Author Byline: Ron Cottick, Author
Author Website: http://informationexchangegroup.com
Job Descriptions – “Reader Beware!” Are companies clear on what they are looking for and are you addressing it?
I became more involved in writing, editing and re-writing job descriptions when I worked in Corporate Recruiting. I have since left Corporate Recruiting but still occasionally get involved in editing and re-writing job descriptions. I was guilty of not always asking permission but then I may not have gotten it, and, after all, I am doing it in the best interest of the company and candidate. So, what was the harm?
How did I ever get involved in doing what Hiring Managers and Human Resources should have been doing? If you ever had the opportunity to look at what most job descriptions look like from those sources you would wonder no more. Job descriptions many times have so much irrelevant and duh information in them it makes it hard to figure out exactly what the company is looking for. How could anyone expect candidates to understand what they are looking at with the irrelevant and duh information? Don’t know. What I do know is what I am about to tell you will help you understand how to deal with job descriptions.
Many companies store their job descriptions in a database and recycle them when they need to hire another person for the same position. The job descriptions get repeatedly recycled and some of the job descriptions can be years old. The Hiring Manager typically is responsible to keep job descriptions up to date. They approve the content and use, then; forward it to Human Resources to be posted. Human Resources is not anxious, inclined to or knows how to edit or re-write it to fit the new hire needs. Not re-writing a job description to update it is a big mistake! Human Resources usually just take for granted its completeness; accuracy, approval and they move the process forward. Thus, what you see is usually not clear, nor, up to date. Is the job really what it appears to be?
Companies typically write job descriptions to help brand the company. They write the job descriptions to have marketing appeal. They would be thinking “what would the candidate be looking for and see when looking at MY job description?” Does the job description appeal to the audience, the candidate? Will the candidate be able to say, “that’s me”! Everything should be focused, concise and pretty much to the point. Bulleted formats should be used for ease of reading and the points of the job description will stand out better. There should be key words in the description that a candidate would use in a search, as many as possible and in all the right places (but not over done). The layout should be a brief with Job Summary (set up much like an Objective on a resume), Job Responsibilities (set up much like the responsibilities you would find on a resume for the position(s) held), Skills Required (like a Skills Summary) and Education. A simple, to the point, job description is what a company should use. The candidate, their resume and the job description, should connect. The best way to connect is when a clearly written job description mirrors a clearly written resume. This is where your connection is made.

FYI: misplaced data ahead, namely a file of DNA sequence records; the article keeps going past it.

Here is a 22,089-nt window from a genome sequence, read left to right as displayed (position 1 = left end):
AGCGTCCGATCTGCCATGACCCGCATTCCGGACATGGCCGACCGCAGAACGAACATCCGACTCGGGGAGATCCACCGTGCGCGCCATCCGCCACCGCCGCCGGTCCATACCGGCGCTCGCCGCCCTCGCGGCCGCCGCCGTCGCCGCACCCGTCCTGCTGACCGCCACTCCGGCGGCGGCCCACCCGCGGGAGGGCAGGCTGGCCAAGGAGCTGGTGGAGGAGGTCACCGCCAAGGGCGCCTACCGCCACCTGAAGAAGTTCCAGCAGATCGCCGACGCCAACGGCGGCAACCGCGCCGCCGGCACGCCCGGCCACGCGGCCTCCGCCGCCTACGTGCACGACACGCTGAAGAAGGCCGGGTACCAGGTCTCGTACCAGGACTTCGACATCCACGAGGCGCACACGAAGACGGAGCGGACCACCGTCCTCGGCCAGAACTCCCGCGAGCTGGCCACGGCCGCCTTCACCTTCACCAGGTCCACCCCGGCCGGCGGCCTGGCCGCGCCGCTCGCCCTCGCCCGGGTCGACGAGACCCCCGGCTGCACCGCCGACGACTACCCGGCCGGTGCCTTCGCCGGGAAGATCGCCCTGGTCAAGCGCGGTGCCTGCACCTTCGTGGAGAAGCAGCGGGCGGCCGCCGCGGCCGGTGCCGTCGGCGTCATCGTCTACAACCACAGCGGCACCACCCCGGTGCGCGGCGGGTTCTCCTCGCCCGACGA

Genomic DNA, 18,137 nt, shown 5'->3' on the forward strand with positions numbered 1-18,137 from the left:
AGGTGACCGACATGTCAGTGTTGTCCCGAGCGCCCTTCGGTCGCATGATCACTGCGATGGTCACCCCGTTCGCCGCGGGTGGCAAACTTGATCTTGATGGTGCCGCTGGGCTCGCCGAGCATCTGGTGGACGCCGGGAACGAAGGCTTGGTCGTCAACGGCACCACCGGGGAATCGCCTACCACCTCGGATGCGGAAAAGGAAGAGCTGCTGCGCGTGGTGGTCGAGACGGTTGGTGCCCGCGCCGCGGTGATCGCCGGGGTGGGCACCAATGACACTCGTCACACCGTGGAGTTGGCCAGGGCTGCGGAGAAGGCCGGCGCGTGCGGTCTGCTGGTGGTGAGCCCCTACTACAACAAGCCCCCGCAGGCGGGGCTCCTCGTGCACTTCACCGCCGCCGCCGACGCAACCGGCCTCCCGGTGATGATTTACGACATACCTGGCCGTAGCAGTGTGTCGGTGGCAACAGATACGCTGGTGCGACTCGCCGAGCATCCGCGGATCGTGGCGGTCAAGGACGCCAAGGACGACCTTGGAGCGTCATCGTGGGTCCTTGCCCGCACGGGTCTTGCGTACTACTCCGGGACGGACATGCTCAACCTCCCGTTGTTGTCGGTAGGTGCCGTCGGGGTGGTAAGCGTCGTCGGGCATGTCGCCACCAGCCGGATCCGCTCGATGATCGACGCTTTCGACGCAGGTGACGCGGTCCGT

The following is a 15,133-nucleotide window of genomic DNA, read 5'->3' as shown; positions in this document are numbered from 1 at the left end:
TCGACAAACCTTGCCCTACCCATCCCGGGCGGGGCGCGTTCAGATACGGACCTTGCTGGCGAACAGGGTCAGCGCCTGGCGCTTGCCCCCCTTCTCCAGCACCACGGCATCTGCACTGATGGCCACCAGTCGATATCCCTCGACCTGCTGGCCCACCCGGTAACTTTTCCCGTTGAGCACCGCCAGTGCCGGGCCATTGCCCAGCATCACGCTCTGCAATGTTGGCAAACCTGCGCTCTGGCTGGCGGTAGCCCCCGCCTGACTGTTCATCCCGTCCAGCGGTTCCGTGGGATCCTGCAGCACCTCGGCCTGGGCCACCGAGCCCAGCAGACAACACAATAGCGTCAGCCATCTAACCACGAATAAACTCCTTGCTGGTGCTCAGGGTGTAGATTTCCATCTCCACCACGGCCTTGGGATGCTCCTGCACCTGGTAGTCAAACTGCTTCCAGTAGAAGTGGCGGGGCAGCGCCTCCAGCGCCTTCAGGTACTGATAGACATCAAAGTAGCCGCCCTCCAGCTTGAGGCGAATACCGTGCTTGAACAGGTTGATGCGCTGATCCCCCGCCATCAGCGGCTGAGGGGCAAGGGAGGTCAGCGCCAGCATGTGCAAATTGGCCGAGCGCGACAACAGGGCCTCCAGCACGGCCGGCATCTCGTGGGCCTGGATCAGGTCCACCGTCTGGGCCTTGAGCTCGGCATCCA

Paying as much attention to the job description as you would to your resume will help you make the connection. The connection you make will help open the door to getting the attention you need and position yourself for an interview.
So, watch for those unclear poorly written job descriptions. They usually indicate that the writer does not clearly know what they are looking for and is having trouble illustrating correctly the scope of the position. Pursue the clearly written and informative job descriptions. When you see one that connects with your resume, you will get the “that’s me” feeling.
It will pay dividends. When everything falls in place as it should you will be able to say “that worked out great for me, we connected” instead of falling victim to “Reader Beware!”
Article courtesy of the Recruiting Blogswap, a content exchange service sponsored by CollegeRecruiter.com, a leading site for college students looking for internships and recent graduates searching for entry level jobs and other career opportunities.